Joyce’s Ulysses Celebrates Centenary
by Bel Kelly
A hundred years ago today, on 2nd February 1922, Ulysses was published in Paris by Sylvia Beach.
The novel was not immediately accepted into the literary canon; in many places, it was censored or banned altogether. However, over the course of a hundred years, it has not only been accepted for what it is, but has become revered as one of the greatest pieces of modernist literature ever written.
Ulysses was undeniably controversial. Before being published as a novel, it was serialised and published episode by episode in New York, starting in 1918—but it was never released in its entirety due to a court case in late 1920 that resulted in obscenity charges. It wasn’t until early 1922 that the complete novel finally saw the light.
Censorship and controversy
“In Britain, the director of public prosecutions ordered the book burned due to its ‘unmitigated filth’,” writes Mick Heaney for the Irish Times. Burning wasn’t enough, and several years later the book was banned in the UK.
In a piece for the British Library, Oxford professor David Bradshaw writes, “[Ulysses] was (and remains) an audacious tour de force of trespass, and, between the wars, it was inevitably beset by obscenity prosecutions and many other acts of censure, not only in the UK and the USA, but throughout the anglophone world.”
Despite censorship and controversy, Ulysses was never written out of literary history. It remains a defining novel of the modernist movement, holding great cultural importance in Ireland and specifically in Dublin, the city where it is set.
RTÉ celebrates the centenary
Ulysses will be celebrated in a multitude of ways, as all across the country the centenary is marked over the coming months.
RTÉ is hosting two features on Ulysses, the first of which will be a special episode of Nationwide and will air on RTÉ One and RTÉ Player at 7pm 2nd February.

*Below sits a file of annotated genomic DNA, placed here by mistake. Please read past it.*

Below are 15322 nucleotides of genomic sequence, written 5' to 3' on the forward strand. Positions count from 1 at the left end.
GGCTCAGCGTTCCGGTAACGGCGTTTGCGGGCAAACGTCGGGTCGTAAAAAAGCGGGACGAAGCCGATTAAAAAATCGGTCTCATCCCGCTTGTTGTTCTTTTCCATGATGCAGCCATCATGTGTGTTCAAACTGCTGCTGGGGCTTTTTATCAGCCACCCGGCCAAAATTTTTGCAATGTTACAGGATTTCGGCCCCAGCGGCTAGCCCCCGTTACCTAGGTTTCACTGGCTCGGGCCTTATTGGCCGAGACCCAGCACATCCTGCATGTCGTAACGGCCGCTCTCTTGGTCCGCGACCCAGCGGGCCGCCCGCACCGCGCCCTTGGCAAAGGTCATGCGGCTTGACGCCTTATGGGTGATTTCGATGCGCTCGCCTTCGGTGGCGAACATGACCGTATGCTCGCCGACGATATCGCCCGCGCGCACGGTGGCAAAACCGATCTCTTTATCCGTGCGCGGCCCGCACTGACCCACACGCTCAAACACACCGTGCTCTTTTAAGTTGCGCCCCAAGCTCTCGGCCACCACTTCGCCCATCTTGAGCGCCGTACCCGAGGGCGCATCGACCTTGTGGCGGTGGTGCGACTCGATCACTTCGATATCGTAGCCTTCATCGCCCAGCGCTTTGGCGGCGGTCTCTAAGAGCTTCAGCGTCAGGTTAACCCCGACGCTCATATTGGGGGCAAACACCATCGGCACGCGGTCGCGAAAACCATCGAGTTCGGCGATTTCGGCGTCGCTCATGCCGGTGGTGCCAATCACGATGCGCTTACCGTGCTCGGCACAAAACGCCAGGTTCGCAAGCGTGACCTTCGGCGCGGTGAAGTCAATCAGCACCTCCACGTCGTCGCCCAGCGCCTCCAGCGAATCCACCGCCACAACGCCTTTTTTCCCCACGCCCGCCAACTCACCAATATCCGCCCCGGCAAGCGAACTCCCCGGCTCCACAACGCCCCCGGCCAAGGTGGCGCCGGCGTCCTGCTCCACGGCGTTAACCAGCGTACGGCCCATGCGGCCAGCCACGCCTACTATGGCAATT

It will focus on the novel’s legacy and feature a visit to Joyce Tower.
100 Years of Ulysses is a documentary that, according to RTÉ’s website, “sets out to unlock one of most impregnable and explosive books of modern times… 100 Years of Ulysses promises to bring viewers on an enlightening journey into the heart of one of the most inspiring and influential novels and reveals how it remains as relevant today as it ever was.”
This documentary will air Thursday 3rd February at 10:15pm on RTÉ One and RTÉ Player.
The James Joyce Centre
The James Joyce Centre in Dublin is revolving its entire season of events around a celebration of Ulysses, and is hosting, among other programmes, a livestreamed theatre performance of Colin Murphy’s “United States v. One Book Called Ulysses” 19th March at 8pm.
Registration for the performance is available on their webpage.
The centre is also home to a permanent exhibition, “James Joyce & Ulysses,” which celebrates the life of the author and the novel and hosts artifacts from throughout Joyce’s career.
You might want to catch one of these cultural events—but you can also cast a birthday wish for Joyce himself. He turned forty the day Ulysses was published, and would be a hundred and forty this year.